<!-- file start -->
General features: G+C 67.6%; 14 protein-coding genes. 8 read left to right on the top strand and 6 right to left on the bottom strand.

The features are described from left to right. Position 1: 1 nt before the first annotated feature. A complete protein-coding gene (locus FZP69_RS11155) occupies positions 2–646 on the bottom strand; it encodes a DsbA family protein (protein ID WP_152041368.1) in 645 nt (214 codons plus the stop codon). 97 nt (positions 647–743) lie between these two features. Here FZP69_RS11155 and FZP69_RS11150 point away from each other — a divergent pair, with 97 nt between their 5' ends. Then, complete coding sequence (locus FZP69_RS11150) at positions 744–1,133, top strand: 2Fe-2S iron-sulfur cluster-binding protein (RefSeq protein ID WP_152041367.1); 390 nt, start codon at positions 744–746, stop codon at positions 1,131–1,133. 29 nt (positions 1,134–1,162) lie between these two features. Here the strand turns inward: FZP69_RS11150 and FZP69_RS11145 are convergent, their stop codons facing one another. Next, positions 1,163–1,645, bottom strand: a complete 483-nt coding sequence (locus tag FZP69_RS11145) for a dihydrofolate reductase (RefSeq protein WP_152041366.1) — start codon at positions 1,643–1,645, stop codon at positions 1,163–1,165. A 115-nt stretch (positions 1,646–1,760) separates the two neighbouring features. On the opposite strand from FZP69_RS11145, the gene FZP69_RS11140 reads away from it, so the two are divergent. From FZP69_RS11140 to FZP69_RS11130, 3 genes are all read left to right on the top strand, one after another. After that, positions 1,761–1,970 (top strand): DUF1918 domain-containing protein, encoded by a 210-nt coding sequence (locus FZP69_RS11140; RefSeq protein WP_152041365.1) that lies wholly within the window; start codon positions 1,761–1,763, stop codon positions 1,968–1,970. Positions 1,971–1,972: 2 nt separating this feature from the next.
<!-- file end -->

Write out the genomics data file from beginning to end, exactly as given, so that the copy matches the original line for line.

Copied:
General features: G+C 67.6%; 14 protein-coding genes. 8 read left to right on the top strand and 6 right to left on the bottom strand.

The features are described from left to right. Position 1: 1 nt before the first annotated feature. A complete protein-coding gene (locus FZP69_RS11155) occupies positions 2–646 on the bottom strand; it encodes a DsbA family protein (protein ID WP_152041368.1) in 645 nt (214 codons plus the stop codon). 97 nt (positions 647–743) lie between these two features. Here FZP69_RS11155 and FZP69_RS11150 point away from each other — a divergent pair, with 97 nt between their 5' ends. Then, complete coding sequence (locus FZP69_RS11150) at positions 744–1,133, top strand: 2Fe-2S iron-sulfur cluster-binding protein (RefSeq protein ID WP_152041367.1); 390 nt, start codon at positions 744–746, stop codon at positions 1,131–1,133. 29 nt (positions 1,134–1,162) lie between these two features. Here the strand turns inward: FZP69_RS11150 and FZP69_RS11145 are convergent, their stop codons facing one another. Next, positions 1,163–1,645, bottom strand: a complete 483-nt coding sequence (locus tag FZP69_RS11145) for a dihydrofolate reductase (RefSeq protein WP_152041366.1) — start codon at positions 1,643–1,645, stop codon at positions 1,163–1,165. A 115-nt stretch (positions 1,646–1,760) separates the two neighbouring features. On the opposite strand from FZP69_RS11145, the gene FZP69_RS11140 reads away from it, so the two are divergent. From FZP69_RS11140 to FZP69_RS11130, 3 genes are all read left to right on the top strand, one after another. After that, positions 1,761–1,970 (top strand): DUF1918 domain-containing protein, encoded by a 210-nt coding sequence (locus FZP69_RS11140; RefSeq protein WP_152041365.1) that lies wholly within the window; start codon positions 1,761–1,763, stop codon positions 1,968–1,970. Positions 1,971–1,972: 2 nt separating this feature from the next.